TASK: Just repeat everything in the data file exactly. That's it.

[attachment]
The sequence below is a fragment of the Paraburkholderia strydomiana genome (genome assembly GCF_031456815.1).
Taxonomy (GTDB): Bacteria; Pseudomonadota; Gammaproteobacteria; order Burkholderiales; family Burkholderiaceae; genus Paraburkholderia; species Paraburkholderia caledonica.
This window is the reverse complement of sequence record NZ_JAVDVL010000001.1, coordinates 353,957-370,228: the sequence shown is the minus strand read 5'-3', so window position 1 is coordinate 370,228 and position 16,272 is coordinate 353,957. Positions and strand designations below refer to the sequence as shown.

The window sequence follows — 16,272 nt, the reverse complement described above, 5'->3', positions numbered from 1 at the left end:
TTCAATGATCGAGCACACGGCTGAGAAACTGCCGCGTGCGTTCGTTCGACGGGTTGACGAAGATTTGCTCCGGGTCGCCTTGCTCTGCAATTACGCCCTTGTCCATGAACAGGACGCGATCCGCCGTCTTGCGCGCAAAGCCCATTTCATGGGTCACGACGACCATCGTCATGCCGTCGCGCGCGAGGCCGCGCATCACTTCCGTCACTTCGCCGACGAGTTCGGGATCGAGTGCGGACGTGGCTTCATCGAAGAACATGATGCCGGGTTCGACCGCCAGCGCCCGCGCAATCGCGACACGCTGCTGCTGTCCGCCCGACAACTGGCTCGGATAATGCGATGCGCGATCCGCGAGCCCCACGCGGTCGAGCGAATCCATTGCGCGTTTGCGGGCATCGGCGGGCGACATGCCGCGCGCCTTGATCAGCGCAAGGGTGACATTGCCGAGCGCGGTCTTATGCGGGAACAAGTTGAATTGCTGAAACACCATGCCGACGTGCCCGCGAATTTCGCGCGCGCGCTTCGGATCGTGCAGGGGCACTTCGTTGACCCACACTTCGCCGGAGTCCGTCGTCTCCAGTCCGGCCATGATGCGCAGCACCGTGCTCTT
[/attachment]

The sequence below is a fragment of the Paraburkholderia strydomiana genome (genome assembly GCF_031456815.1).
Taxonomy (GTDB): Bacteria; Pseudomonadota; Gammaproteobacteria; order Burkholderiales; family Burkholderiaceae; genus Paraburkholderia; species Paraburkholderia caledonica.
This window is the reverse complement of sequence record NZ_JAVDVL010000001.1, coordinates 353,957-370,228: the sequence shown is the minus strand read 5'-3', so window position 1 is coordinate 370,228 and position 16,272 is coordinate 353,957. Positions and strand designations below refer to the sequence as shown.

The window sequence follows — 16,272 nt, the reverse complement described above, 5'->3', positions numbered from 1 at the left end:
TTCAATGATCGAGCACACGGCTGAGAAACTGCCGCGTGCGTTCGTTCGACGGGTTGACGAAGATTTGCTCCGGGTCGCCTTGCTCTGCAATTACGCCCTTGTCCATGAACAGGACGCGATCCGCCGTCTTGCGCGCAAAGCCCATTTCATGGGTCACGACGACCATCGTCATGCCGTCGCGCGCGAGGCCGCGCATCACTTCCGTCACTTCGCCGACGAGTTCGGGATCGAGTGCGGACGTGGCTTCATCGAAGAACATGATGCCGGGTTCGACCGCCAGCGCCCGCGCAATCGCGACACGCTGCTGCTGTCCGCCCGACAACTGGCTCGGATAATGCGATGCGCGATCCGCGAGCCCCACGCGGTCGAGCGAATCCATTGCGCGTTTGCGGGCATCGGCGGGCGACATGCCGCGCGCCTTGATCAGCGCAAGGGTGACATTGCCGAGCGCGGTCTTATGCGGGAACAAGTTGAATTGCTGAAACACCATGCCGACGTGCCCGCGAATTTCGCGCGCGCGCTTCGGATCGTGCAGGGGCACTTCGTTGACCCACACTTCGCCGGAGTCCGTCGTCTCCAGTCCGGCCATGATGCGCAGCACCGTGCTCTT